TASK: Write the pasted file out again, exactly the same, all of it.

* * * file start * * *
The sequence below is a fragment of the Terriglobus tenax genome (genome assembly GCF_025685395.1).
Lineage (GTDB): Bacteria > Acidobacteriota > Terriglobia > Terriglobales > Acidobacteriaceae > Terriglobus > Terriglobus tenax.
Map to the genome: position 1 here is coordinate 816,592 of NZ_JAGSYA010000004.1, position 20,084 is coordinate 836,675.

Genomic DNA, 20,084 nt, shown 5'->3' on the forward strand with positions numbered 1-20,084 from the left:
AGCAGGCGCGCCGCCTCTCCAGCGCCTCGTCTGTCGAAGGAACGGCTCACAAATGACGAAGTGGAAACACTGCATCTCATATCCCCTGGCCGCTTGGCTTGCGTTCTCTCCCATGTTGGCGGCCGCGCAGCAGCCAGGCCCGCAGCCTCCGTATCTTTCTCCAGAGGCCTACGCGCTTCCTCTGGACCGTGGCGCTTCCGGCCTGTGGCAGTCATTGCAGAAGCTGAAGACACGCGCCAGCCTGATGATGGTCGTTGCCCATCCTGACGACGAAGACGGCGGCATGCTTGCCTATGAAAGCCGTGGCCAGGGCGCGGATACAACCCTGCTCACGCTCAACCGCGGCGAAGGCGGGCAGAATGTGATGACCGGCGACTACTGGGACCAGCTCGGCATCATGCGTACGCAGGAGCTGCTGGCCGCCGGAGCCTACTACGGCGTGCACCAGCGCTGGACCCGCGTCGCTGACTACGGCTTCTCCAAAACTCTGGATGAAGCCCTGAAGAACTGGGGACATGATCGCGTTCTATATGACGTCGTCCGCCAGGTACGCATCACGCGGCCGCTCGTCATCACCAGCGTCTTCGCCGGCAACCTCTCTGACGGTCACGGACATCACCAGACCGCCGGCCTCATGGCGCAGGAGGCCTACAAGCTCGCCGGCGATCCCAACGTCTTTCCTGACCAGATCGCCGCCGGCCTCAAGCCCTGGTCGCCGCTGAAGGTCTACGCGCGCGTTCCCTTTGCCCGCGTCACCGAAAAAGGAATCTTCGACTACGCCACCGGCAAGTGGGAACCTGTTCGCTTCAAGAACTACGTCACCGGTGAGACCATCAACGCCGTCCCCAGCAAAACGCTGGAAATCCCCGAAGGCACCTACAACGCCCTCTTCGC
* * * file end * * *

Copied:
The sequence below is a fragment of the Terriglobus tenax genome (genome assembly GCF_025685395.1).
Lineage (GTDB): Bacteria > Acidobacteriota > Terriglobia > Terriglobales > Acidobacteriaceae > Terriglobus > Terriglobus tenax.
Map to the genome: position 1 here is coordinate 816,592 of NZ_JAGSYA010000004.1, position 20,084 is coordinate 836,675.

Genomic DNA, 20,084 nt, shown 5'->3' on the forward strand with positions numbered 1-20,084 from the left:
AGCAGGCGCGCCGCCTCTCCAGCGCCTCGTCTGTCGAAGGAACGGCTCACAAATGACGAAGTGGAAACACTGCATCTCATATCCCCTGGCCGCTTGGCTTGCGTTCTCTCCCATGTTGGCGGCCGCGCAGCAGCCAGGCCCGCAGCCTCCGTATCTTTCTCCAGAGGCCTACGCGCTTCCTCTGGACCGTGGCGCTTCCGGCCTGTGGCAGTCATTGCAGAAGCTGAAGACACGCGCCAGCCTGATGATGGTCGTTGCCCATCCTGACGACGAAGACGGCGGCATGCTTGCCTATGAAAGCCGTGGCCAGGGCGCGGATACAACCCTGCTCACGCTCAACCGCGGCGAAGGCGGGCAGAATGTGATGACCGGCGACTACTGGGACCAGCTCGGCATCATGCGTACGCAGGAGCTGCTGGCCGCCGGAGCCTACTACGGCGTGCACCAGCGCTGGACCCGCGTCGCTGACTACGGCTTCTCCAAAACTCTGGATGAAGCCCTGAAGAACTGGGGACATGATCGCGTTCTATATGACGTCGTCCGCCAGGTACGCATCACGCGGCCGCTCGTCATCACCAGCGTCTTCGCCGGCAACCTCTCTGACGGTCACGGACATCACCAGACCGCCGGCCTCATGGCGCAGGAGGCCTACAAGCTCGCCGGCGATCCCAACGTCTTTCCTGACCAGATCGCCGCCGGCCTCAAGCCCTGGTCGCCGCTGAAGGTCTACGCGCGCGTTCCCTTTGCCCGCGTCACCGAAAAAGGAATCTTCGACTACGCCACCGGCAAGTGGGAACCTGTTCGCTTCAAGAACTACGTCACCGGTGAGACCATCAACGCCGTCCCCAGCAAAACGCTGGAAATCCCCGAAGGCACCTACAACGCCCTCTTCGC